Often, online programs operate with limited staff wearing multiple hats with shoestring budgets. It can be difficult to know what to focus on when the scope of these demands is so daunting. This session focuses on best practices in online program marketing, recruitment and management of prospective student inquiries to enrollment. Two UNO programs are offered as case studies with strategies and processes designed to work smart and leverage limited resources. Special focus will be made on how each program took a data-driven, systematic approach to focusing their efforts for maximum impact. A general framework for enrollment management will be shared as well as some best practices in online program marketing and recruitment.
What's Ahead for Multi-Factor Authentication at the University of Nebraska? 
Hawthorne
Presenters: Andrea Childress (UNK), Rick Haugerud (UNCA), Matt Morton (UNO)

Multi-factor authentication platforms continue to provide leading edge protection for critical business applications and end-user credentials. Learn where the University of Nebraska will be deploying multi-factor authentication next and when to expect it. 

OER-Based Learning Materials for Online Graduate Courses: Preliminary Evaluation of Four Years Implementation
Lancaster IV
Presenters: Phu Vu (UNK), Scott Fredrickson (UNK)
Open Educational Resources (OER) are one of the leading educational trends in higher education because of the opportunity to fuel collaboration, encourage the improvement of available materials and aid in the dissemination of best practices. In addition, OERs can help cut cost for both the institutions and learners. This presentation aims to share the preliminary findings of online learners’ perceptions on the instructor’s adoption of OER-based learning materials in online graduate courses and OER adoption strategies of the instructor to facilitate the teaching and learning process. Strategies and tips for how OERs were adopted in online graduate courses will be shared.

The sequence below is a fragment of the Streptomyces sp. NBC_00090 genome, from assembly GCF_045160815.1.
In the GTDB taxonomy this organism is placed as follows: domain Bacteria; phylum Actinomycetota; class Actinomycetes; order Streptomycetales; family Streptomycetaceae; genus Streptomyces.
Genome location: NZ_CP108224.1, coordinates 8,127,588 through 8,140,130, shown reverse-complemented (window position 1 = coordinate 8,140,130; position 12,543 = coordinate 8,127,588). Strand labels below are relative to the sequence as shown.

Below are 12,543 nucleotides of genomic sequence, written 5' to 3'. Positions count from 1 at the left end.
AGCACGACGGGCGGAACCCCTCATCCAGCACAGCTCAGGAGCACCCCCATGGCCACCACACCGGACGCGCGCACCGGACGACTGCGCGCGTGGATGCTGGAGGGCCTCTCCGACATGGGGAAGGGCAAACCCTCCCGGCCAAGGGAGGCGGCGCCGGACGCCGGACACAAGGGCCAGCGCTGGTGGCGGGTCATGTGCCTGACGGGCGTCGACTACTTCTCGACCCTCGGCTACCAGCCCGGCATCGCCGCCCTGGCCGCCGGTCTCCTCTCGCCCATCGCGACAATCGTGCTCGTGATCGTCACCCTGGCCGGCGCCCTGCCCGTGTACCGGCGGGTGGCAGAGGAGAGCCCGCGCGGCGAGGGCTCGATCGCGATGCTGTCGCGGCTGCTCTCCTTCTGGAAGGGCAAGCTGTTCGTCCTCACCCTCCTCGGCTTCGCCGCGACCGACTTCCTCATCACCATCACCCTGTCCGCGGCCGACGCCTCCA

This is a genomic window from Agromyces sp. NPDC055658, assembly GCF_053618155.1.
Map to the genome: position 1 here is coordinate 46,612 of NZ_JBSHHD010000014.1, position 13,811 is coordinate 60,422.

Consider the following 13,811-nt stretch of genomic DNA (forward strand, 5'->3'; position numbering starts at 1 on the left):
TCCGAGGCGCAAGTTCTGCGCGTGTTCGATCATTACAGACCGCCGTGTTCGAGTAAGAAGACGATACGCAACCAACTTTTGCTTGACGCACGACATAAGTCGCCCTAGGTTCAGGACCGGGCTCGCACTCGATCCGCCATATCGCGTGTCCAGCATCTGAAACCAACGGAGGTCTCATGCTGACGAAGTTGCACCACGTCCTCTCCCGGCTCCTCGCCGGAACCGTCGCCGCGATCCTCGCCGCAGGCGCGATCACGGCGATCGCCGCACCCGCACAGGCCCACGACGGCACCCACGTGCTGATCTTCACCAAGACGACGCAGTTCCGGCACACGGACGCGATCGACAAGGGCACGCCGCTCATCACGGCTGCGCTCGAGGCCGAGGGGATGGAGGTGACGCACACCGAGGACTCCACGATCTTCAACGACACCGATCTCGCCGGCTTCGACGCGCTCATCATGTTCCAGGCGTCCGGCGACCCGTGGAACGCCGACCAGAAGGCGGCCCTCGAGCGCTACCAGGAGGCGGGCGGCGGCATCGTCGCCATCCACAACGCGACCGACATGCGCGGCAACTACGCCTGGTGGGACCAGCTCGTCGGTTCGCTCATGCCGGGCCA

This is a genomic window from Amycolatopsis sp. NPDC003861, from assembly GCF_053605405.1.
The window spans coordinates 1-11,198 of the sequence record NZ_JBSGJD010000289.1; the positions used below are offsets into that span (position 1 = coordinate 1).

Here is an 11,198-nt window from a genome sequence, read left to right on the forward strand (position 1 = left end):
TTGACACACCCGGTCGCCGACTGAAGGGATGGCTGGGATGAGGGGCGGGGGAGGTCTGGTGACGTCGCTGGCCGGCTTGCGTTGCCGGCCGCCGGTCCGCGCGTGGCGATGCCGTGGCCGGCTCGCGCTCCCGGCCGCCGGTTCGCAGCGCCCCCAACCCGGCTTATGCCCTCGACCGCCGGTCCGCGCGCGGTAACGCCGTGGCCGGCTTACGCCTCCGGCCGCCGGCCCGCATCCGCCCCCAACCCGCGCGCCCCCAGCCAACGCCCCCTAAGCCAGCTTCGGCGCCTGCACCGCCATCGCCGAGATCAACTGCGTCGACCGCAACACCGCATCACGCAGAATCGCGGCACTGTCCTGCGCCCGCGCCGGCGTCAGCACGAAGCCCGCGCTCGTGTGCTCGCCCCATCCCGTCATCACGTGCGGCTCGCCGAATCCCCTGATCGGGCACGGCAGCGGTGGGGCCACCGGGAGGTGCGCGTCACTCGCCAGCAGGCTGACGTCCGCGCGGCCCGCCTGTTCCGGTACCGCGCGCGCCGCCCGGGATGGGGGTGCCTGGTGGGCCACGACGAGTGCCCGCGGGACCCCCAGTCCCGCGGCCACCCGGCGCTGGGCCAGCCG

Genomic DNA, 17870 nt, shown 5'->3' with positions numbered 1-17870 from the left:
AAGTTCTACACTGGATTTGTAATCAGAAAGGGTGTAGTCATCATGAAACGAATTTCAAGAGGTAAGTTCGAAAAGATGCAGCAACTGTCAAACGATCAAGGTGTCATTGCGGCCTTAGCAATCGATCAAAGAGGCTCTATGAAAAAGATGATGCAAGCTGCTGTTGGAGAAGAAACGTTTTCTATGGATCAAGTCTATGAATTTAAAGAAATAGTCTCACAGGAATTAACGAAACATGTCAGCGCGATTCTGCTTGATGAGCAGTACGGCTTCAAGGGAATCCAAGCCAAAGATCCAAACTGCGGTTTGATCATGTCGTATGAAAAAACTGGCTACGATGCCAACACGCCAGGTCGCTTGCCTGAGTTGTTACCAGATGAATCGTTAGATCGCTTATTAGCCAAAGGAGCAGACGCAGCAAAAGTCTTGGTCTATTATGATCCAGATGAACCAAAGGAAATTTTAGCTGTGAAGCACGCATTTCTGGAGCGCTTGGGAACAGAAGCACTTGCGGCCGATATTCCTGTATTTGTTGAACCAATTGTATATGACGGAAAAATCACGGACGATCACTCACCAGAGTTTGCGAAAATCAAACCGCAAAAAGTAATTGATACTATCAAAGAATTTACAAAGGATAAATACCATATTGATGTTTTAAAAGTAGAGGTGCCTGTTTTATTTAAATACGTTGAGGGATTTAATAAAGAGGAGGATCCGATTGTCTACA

Augmented Reality/Virtual Reality: Making it Work for Teaching and Learning
Lancaster V-VI
Presenters: Suhasini Kotcherlakota (UNMC), Patrick Rejda (UNMC), Michael Kozak (UNMC) 
Do you plan to use AR/VR in your teaching but are confused or struggling to choose techniques that are practical and affordable to use? This presentation focuses on the integration of AR/VR technologies for teaching and creating newer forms of learning experiences for your students. We will discuss AR/VR resources, advantages and challenges; and identify theoretical frameworks/ learning outcomes relevant to your objectives. Upon completion of the presentation, participants will take away at least 3-5 curated examples and a clear understanding of pedagogical methods and type of AR/VR technologies to use in their teaching and learning. Portions of the presentation may include interaction and participants are encouraged to bring a mobile device.
Engaging in Scholarship of Teaching and Learning in an Online Course: Higher Education Doctoral Students' Scholarly Development
Olive Branch
Presenters: Christina Yao (UNL), Crystal E. Garcia (UNL)
It is imperative that students explore their learning process during the critical first semester, particularly in a virtual community. In this presentation, we model the use of Scholarship of Teaching and Learning to explore higher education doctoral students’ perceptions of their socialization, development and preparation in an online foundations course. The course was intended to assist new students with developing their scholarly identity while gaining knowledge of the skills and habits necessary for navigating their doctoral program. Attendees will learn how we were able to gain a better understanding of our roles as instructor and graduate course assistant through the use of Scholarship of Teaching and Learning in co-creating learning for student success.

12:00 – 1:00 PM

Lunch

Grand Ballroom

1:00 – 1:30 PM

Exhibit Hall Highlight and Dessert Break

Atrium

1:30 – 2:20 PM

Session III

Featured Extended Session: Teaching in Blended and Online Learning Environments: Creating & Sustaining Communities of Inquiry 
Lancaster I-II-III
Keynote Speaker: Norman Vaughan (Mount Royal University)